You might wonder how an animal product like down fits into a world increasingly focused on sustainability and animal ethics. However, you can make ethical choices when choosing down outdoor equipment and clothing that support animal welfare and sustainable practices.
What is down?
Down is the soft material found close to the skin of waterbirds, including ducks and geese. It is down’s light and fluffy nature that traps air, which traps heat and provides insulation.
Why use down in outdoor clothing and equipment?
Light, squishy, durable, warm – these qualities make down great for outdoor gear. Down’s insulation properties are superior to other natural and synthetic options. Its warmth-to-weight ratio has made it the preferred insulation material for outdoor activities. Because down is so light and fluffy, it compresses easily. This means you can pack down-filled items away tightly when not in use. This makes down equipment take up less room and easier to transport. It also means a down-filled garment or sleeping bag is a lightweight piece of kit that won’t weigh you down on your adventures.
Synthetic materials are improving all the time. However, they are typically heavier and less compressible than a down item with an equal warmth rating. Synthetic materials compact over time and won’t fluff up as easily as they get older. Down lofts readily after compression and stays durable year after year, so long as it’s cleaned regularly and stored in a light and loose form. Modern outdoor gear often uses water-repellent down and outer materials. This helps down perform better in wet conditions and manage moisture from sleeping.
Find out more in our article on how to choose the right down outdoor jacket.
How is down rated for quality and warmth?
Look at a quality piece of down outdoor gear and you’ll find a rating on it, usually between 600- and 800-loft. This rating – called fill power – refers to the down’s warmth-to-weight ratio. Fill power is a measure of volume. It’s not a rating of how warm an item is, but how fluffy its down is. It refers to how many cubic inches a 30g cluster of fully lofted down takes up. The higher the number, the larger and fluffier the down clusters are. So, the higher the fill power, the warmer the item is when you compare the same weight of down.
The amount of down inside each piece of clothing or sleeping bag is different. Comparing fill power AND weight of down is important. When comparing items, you can multiply the fill power by the down weight. For example, a 600-loft jacket with 400g of down (240,000) is warmer than an 800-loft jacket with only 150g of down (120,000).
Likewise, two similar items filled with 800-loft down will have different warmth ratings if the amounts of down are different. However, a 600-loft jacket with only 200g of down (120,000) is the same warmth as an 800-loft jacket with 150g of down. This means the fewer big clusters of 800-fill-down squash smaller than a similar garment filled with many small clusters of 600-loft-down. The advantage is the 800-loft item compresses better, is more packable and less bulky to wear.
Based on this, a slimline 800-loft down jacket will pack small, be ultralight which is great for hiking, skiing, and backpacking. A well-filled 600-loft down jacket, which will be heavier, bulkier and less compressible, is better for travel and walking around in cold countries.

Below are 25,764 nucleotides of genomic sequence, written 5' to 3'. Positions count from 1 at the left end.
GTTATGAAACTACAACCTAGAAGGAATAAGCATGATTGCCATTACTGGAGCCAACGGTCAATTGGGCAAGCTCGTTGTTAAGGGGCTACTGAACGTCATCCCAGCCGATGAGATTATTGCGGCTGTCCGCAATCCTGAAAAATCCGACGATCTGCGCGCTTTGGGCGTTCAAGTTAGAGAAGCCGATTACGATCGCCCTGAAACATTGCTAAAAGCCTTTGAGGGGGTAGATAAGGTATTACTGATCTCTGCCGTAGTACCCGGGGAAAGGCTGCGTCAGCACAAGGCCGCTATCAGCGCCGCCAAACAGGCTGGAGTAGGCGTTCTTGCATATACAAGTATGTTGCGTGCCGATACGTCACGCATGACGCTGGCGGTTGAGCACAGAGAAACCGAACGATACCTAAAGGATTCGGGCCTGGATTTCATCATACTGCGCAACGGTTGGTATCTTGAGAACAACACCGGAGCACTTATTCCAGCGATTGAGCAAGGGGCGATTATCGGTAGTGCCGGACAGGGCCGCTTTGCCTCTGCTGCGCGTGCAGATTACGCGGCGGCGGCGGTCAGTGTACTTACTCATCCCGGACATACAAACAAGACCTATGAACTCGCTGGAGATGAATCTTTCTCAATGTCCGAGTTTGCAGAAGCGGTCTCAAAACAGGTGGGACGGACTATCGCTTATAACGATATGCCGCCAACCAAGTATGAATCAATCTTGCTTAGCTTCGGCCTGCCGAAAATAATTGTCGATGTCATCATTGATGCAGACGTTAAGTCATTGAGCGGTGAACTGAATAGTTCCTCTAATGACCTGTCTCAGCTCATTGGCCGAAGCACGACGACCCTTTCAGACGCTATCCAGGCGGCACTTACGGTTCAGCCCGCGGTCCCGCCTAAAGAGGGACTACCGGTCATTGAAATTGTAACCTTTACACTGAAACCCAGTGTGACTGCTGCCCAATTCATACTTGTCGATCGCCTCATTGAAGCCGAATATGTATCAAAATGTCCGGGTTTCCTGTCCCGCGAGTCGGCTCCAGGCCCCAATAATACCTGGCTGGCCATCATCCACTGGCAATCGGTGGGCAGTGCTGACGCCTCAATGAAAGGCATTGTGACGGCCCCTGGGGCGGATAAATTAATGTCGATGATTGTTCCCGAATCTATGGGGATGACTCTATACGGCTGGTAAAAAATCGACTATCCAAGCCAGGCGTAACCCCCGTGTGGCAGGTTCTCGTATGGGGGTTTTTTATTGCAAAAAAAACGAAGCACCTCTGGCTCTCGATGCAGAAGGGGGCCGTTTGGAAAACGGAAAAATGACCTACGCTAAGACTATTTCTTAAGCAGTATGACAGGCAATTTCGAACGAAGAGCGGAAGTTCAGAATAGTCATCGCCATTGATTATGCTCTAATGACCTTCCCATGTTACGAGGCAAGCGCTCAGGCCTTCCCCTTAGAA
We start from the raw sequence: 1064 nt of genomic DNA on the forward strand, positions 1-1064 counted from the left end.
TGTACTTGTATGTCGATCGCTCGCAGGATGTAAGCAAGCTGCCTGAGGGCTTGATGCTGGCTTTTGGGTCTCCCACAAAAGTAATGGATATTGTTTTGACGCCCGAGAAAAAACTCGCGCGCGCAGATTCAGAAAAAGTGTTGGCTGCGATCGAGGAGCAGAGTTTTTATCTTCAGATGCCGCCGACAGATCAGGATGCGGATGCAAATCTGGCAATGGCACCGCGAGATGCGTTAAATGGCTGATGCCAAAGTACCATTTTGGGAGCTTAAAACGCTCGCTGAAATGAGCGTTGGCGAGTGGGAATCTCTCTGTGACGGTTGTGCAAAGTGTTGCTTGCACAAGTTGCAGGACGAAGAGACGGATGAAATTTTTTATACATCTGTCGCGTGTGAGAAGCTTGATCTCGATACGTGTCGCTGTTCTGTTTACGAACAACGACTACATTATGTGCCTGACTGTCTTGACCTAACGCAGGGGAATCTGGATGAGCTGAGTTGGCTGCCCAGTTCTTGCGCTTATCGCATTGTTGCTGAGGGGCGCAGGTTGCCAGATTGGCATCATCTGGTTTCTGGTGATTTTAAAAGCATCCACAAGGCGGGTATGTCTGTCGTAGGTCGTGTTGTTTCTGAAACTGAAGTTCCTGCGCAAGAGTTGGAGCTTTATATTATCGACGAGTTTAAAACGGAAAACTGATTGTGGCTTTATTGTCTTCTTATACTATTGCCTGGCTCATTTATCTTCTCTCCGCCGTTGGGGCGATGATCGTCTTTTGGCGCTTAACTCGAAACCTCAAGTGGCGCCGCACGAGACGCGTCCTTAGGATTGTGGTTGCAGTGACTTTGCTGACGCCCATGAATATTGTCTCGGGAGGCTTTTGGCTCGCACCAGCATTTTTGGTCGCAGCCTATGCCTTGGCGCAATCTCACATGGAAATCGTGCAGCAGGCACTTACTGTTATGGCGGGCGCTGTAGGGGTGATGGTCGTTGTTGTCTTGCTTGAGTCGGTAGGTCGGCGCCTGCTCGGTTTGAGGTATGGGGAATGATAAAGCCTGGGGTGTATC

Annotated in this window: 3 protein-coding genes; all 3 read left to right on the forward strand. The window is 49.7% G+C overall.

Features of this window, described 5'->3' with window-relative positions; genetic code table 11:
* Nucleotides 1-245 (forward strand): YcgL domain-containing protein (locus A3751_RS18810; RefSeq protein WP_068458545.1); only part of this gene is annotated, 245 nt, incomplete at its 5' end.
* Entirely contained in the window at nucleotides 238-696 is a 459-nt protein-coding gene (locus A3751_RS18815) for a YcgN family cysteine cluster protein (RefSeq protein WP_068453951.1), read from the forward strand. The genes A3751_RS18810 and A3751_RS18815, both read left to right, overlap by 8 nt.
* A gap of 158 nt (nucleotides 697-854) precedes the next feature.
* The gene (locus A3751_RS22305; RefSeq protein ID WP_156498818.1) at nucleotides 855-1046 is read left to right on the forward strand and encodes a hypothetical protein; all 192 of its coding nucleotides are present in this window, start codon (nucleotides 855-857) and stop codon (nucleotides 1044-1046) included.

Many factors affect how warm your down outdoor gear is. These include:
- what the outside conditions are
- what windproof layers you wear
- what clothing you wear underneath
- how insulated your sleeping mat and tent are
- how well fed and looked after you are
The specific design features of the item, such as baffles and down distribution, also affect warmth. The external fabric of your down jacket or sleeping bag also changes how much air passes through it and how much warmth is trapped inside. Some items use a wind-stopping or waterproof fabric or durable water repellent (DWR) treatment on the outside. Ultralight items with very thin external fabrics are colder than those with thick outer fabrics.
Is down an environmentally friendly and sustainable product?
Down is a waste by-product of the meat industry, rather than a product created for the clothing and bedding industry. Harvesting down doesn’t support or fund the meat industry. It simply removes waste that would otherwise go to landfill and puts it to good use. Because down is a natural fibre, it’s biodegradable and compostable. It is also recyclable.
The down industry has a significantly lower carbon footprint than the synthetic fibre industry. Studies show that down has 85%–97% lower impacts than polyester on human health, ecosystems, resources, cumulative energy demand, and climate change. These reasons make down an environmentally friendly and sustainable alternative to oil-based synthetic fibres. Find out more about down and sustainability at the International Down and Feather Bureau website.
How is down sourced responsibly?
Over 75% of down comes from farms in China. This is because China is the world’s largest consumer of duck and goose meat. The rest comes from Europe, plus North America and other parts of the world. The down and feather industry is heavily regulated. Down found in clothing and bedding rarely comes from live birds. Rather, it comes from farms that grow ducks and geese for their meat and eggs. Down harvested at these farms can be certified to meet strict standards for animal welfare.